TESS will monitor more than 200,000 stars for temporary drops in brightness caused by planetary transits. This first-ever spaceborne all-sky transit survey will identify planets of all sizes.
Data release products include: Raw full frame images, calibrated full frame images, target pixels, light curves, flat fields, pixel response function, and lists of TESS Objects of Interest (TOIs).
Looking up at a dark night sky we can see up to thousands of stars. Every star is a sun and if our sun has planets it makes sense that the other stars have planets also, and they do. We now think that every star has a planetary system, meaning our Milky Way Galaxy is teeming with exoplanets. Astronomers are turning their attention to the nearest stars, those that are bright enough with enough photons so that we may further study the planets. The nearest stars are spread all around the sky, motivating an all-sky survey.
TESS is an MIT-led NASA mission, an all-sky survey for transiting exoplanets. Transiting planets are those that go in front of the star as seen from the telescope and, to date, is the most successful discovery technique for finding small exoplanets.
TESS is scheduled to launch no earlier than March 20, 2018 on a SpaceX Falcon 9 rocket out of Cape Canaveral.
TESS will tile the sky with 26 segments, observing the southern hemisphere in the first year of mission operation and the northern hemisphere in the second year. TESS has a unique, 13.7 day, highly elliptical cislunar orbit about Earth. With a 27.4 day observing period per segment, the satellite is most sensitive to exoplanets with a periods of less than 13 days (so that two transits are used for discovery).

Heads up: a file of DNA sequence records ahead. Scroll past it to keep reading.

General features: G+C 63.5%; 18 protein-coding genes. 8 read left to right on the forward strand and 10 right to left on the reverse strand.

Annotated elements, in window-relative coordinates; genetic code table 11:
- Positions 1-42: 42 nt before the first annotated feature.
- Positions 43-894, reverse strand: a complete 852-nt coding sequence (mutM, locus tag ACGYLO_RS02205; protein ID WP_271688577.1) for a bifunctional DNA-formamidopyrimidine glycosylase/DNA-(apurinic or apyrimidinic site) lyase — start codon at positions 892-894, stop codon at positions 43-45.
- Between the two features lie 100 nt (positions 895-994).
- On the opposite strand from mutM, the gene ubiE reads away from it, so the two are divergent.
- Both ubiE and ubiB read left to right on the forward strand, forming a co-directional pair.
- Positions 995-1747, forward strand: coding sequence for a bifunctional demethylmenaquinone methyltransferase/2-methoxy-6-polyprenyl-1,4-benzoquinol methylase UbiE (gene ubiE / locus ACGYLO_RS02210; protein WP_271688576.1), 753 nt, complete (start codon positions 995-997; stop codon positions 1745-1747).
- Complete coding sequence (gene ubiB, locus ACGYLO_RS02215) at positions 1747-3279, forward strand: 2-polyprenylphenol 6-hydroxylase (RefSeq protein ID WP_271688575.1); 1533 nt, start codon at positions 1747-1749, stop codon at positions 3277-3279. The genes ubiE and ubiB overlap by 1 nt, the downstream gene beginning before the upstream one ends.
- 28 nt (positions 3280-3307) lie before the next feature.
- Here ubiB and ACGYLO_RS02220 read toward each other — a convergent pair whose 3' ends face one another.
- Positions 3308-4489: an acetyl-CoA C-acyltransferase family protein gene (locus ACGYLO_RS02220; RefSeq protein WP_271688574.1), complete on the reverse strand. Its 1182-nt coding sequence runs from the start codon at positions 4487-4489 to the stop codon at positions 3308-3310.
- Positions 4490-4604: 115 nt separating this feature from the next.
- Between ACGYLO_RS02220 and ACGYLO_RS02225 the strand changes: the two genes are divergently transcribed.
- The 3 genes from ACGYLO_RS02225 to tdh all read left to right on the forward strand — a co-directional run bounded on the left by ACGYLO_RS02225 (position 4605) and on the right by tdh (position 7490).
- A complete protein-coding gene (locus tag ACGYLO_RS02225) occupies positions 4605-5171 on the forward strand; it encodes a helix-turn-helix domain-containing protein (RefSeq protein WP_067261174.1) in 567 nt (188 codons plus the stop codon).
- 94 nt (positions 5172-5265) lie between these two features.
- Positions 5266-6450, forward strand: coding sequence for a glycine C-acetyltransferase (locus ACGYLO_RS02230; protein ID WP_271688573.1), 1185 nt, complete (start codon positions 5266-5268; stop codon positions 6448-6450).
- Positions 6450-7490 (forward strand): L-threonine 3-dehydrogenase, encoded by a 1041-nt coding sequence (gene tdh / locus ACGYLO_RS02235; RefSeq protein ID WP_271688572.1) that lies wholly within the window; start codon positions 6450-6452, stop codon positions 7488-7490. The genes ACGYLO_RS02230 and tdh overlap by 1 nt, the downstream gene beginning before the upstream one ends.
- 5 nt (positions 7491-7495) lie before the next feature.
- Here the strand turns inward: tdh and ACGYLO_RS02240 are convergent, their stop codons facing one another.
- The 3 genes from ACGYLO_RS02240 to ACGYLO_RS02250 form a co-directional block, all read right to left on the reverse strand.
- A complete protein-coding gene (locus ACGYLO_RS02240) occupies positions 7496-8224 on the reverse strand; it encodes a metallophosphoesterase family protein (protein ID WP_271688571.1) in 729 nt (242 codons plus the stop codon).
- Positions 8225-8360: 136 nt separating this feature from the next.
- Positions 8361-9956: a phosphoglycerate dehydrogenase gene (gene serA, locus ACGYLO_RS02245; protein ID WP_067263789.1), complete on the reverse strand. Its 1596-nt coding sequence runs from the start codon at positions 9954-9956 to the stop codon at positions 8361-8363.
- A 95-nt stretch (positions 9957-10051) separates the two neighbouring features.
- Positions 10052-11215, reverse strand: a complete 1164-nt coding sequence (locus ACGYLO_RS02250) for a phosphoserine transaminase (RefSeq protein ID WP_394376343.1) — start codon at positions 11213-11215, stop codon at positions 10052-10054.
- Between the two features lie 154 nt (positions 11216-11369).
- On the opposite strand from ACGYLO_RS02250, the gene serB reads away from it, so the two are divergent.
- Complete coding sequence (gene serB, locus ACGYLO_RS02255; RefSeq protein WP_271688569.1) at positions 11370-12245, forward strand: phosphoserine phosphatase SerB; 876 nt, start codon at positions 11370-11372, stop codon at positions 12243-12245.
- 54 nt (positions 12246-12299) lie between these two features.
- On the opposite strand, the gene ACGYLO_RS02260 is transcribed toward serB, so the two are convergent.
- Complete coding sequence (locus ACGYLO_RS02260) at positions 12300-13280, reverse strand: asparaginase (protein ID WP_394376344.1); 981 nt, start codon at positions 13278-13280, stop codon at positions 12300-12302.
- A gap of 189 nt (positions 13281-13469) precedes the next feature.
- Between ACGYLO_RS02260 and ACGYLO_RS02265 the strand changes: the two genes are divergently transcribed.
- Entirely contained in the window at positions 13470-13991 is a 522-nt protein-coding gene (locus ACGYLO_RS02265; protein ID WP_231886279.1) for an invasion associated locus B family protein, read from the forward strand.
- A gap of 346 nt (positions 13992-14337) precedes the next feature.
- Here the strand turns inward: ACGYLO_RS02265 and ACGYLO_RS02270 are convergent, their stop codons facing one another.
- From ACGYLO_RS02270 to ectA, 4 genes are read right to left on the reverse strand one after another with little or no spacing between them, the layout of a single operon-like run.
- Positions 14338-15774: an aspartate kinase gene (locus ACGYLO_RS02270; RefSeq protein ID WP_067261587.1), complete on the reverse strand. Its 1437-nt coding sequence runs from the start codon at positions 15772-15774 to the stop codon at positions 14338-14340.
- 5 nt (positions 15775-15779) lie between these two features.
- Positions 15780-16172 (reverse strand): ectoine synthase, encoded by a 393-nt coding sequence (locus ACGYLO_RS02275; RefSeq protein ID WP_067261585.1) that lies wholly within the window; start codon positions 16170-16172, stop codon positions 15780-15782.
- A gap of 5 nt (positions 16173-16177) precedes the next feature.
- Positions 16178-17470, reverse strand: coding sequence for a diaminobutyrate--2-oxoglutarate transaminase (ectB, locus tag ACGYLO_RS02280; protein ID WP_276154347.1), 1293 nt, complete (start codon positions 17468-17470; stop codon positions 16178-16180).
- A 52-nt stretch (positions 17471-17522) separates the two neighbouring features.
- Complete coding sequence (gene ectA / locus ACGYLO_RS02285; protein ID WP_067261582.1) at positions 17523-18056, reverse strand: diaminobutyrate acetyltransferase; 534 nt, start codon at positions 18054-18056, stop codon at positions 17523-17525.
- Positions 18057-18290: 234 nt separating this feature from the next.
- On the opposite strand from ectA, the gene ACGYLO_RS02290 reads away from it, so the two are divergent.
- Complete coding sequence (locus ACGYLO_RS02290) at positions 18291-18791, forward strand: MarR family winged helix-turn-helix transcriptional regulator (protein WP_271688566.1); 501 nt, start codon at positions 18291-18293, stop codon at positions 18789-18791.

The circular regions where segment overlap at the ecliptic poles have observing period of just over 100 days, enabling longer period planets to be discovered. These regions are known as the continuous viewing zones (CVZs).
TESS has four identical cameras.
- Each has a 24×24 degree field of view
- They are aligned to cover 90×24 degree strips of the sky called ‘sectors.’
- Each camera has four 2k x 2k CCDs with a pixel scale of 21 arcseconds per pixel.
- The detectors are sensitive from 600-1000nm (blue to the near-IR).
TESS aims for 50 ppm photometric precision on stars with TESS magnitude 9-15, although brighter stars can also be monitored.
Every sector, the TESS spacecraft will downlink about 200,000 two-minute cadence postage stamps, as well as full frame images binned on board at a 30-minute cadence.
The team has prepared the TESS Input Catalog (TIC) of over 1 billion objects, with a special subset Candidate Target List (CTL) of 200,000 objects for the two-minute cadence observations.
TESS anticipates the discovery of thousands of exoplanets of all sizes around a variety of star types. It has committed to delivering 50 planets of size less than 4 Earth radii with measured masses to the community. An international effort under the TESS Follow-up Operations Program (TFOP) is committed to observations to distill the TESS planet candidates down to the list of 50 with measured masses, using the best ground-based telescopes in the world.